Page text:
Also, with respect to the classes, one could argue that because they're so hard, students are exposed to more material than they would be otherwise. I did a master's degree at another Canadian school and was surprised at how much more physics I had apparently covered in my undergrad compared to my classmates.

Blue58
Posts: 3
Joined: Sat Nov 05, 2011 9:12 pm

Re: If from Canada, should I go attend more renowned school?

Postby Blue58 » Fri Nov 18, 2011 10:35 pm

Where did you get your masters?
You must be extremely smart to graduate from Toronto and got accepted in grad school
Did any of your colleagues went to the states for school

TheBeast
Posts: 114
Joined: Mon Mar 07, 2011 12:06 am

Re: If from Canada, should I go attend more renowned school?

Postby TheBeast » Sat Nov 19, 2011 1:17 pm

I got my master's at McGill, but I'm attending a school in the UK for my PhD. Check my applicant profile if you want more details.

I'm not really smart by physicist standards; I'm just persistent when trying to achieve my goals.

Amongst my undergrad classmates, I know of three people who went to the US for grad school in physics (though there very possibly could have been more). One went to MIT, another to Harvard and another to UChicago. However, all three of these guys were incredibly brilliant and were not representative of the average physics or engineering science physics student.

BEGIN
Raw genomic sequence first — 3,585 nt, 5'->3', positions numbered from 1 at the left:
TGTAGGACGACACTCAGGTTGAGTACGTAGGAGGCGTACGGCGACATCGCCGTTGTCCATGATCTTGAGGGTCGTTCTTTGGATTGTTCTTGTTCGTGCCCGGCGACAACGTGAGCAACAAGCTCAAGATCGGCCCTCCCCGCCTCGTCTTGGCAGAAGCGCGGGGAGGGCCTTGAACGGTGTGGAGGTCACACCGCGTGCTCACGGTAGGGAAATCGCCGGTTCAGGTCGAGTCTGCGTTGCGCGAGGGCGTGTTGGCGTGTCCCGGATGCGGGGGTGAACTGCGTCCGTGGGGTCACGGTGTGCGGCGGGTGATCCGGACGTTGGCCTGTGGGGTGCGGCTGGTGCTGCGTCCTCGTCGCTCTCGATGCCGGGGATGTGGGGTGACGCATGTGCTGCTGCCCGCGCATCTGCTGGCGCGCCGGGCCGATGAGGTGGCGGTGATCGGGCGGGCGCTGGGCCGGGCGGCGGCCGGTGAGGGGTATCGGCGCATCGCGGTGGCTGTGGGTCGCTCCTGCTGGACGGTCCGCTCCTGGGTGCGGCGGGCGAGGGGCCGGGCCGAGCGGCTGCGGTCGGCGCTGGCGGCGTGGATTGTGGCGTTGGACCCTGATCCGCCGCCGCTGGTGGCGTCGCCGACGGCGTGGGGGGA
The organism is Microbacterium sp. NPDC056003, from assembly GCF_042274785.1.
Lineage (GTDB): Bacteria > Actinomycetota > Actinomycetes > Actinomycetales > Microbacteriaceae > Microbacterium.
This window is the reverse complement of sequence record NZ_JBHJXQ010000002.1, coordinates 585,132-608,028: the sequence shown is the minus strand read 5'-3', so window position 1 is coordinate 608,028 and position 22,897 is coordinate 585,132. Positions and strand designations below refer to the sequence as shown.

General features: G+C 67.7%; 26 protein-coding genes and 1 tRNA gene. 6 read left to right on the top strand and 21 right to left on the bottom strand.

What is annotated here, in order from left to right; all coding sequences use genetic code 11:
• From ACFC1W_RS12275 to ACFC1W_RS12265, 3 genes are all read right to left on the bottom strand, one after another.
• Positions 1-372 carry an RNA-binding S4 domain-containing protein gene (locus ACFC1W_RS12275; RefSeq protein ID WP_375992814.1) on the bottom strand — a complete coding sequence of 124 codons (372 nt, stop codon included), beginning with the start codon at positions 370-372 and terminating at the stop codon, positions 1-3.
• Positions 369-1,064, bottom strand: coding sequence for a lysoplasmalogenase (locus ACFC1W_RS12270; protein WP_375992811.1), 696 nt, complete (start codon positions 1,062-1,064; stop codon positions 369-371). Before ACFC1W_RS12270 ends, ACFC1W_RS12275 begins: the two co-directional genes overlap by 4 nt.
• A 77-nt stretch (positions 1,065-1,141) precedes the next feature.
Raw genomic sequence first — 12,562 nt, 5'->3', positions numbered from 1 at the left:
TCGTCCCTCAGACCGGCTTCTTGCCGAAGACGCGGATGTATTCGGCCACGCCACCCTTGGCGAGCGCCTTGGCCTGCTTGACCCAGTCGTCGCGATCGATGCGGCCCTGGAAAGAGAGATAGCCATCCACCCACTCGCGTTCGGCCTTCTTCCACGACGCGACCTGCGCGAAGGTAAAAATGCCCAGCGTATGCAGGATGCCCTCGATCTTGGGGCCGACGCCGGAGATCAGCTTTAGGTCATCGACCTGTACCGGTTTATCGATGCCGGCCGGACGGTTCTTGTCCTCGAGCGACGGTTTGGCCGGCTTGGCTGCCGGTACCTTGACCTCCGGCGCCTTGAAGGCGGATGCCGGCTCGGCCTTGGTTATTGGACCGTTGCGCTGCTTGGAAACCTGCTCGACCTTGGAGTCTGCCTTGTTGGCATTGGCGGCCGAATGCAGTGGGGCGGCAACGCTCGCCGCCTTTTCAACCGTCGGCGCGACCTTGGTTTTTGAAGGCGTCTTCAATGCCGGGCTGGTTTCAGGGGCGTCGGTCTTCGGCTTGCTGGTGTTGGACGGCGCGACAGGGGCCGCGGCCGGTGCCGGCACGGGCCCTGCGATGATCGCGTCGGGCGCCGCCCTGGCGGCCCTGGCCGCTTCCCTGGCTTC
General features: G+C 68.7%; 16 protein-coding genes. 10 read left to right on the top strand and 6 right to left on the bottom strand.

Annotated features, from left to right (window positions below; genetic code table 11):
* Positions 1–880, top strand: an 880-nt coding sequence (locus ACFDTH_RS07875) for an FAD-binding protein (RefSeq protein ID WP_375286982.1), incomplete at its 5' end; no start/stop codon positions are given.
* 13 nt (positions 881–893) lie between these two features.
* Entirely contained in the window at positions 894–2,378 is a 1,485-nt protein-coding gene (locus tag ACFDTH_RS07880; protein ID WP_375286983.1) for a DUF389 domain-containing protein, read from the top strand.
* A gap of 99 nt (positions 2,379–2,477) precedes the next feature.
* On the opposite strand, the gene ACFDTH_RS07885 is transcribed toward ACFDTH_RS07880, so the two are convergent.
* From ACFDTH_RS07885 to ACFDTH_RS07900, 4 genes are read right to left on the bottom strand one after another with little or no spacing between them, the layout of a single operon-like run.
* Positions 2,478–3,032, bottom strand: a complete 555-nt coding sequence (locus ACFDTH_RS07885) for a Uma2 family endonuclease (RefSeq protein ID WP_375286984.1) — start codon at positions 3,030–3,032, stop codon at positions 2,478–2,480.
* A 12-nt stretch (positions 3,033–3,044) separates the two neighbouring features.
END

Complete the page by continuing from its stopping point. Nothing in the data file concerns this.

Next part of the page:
Failnaught
Posts: 12
Joined: Mon Feb 06, 2012 12:09 am

Re: If from Canada, should I go attend more renowned school?

Postby Failnaught » Tue Feb 14, 2012 12:07 pm

TheBeast wrote:With regards to research UToronto has a much larger and diversified department than Waterloo. That's good because you'll have a chance to be exposed to a larger variety of physics research and thus have a better idea in figuring exactly which subfield in physics you wish to apply to for grad school. I can't stress enough the importance of getting research experience in a field you're interested in; not only will it help your grad school application, but it will give you a chance to see if your expectations of the field match the reality.


By now you must be almost getting acceptance letters from all the programs you applied. But TheBeast is extremely correct in that there are better research opportunities at U of T. If your goal is eventually to go to graduate school for physics (keep in mind your ideas might change over time!), this point cannot be emphasized enough.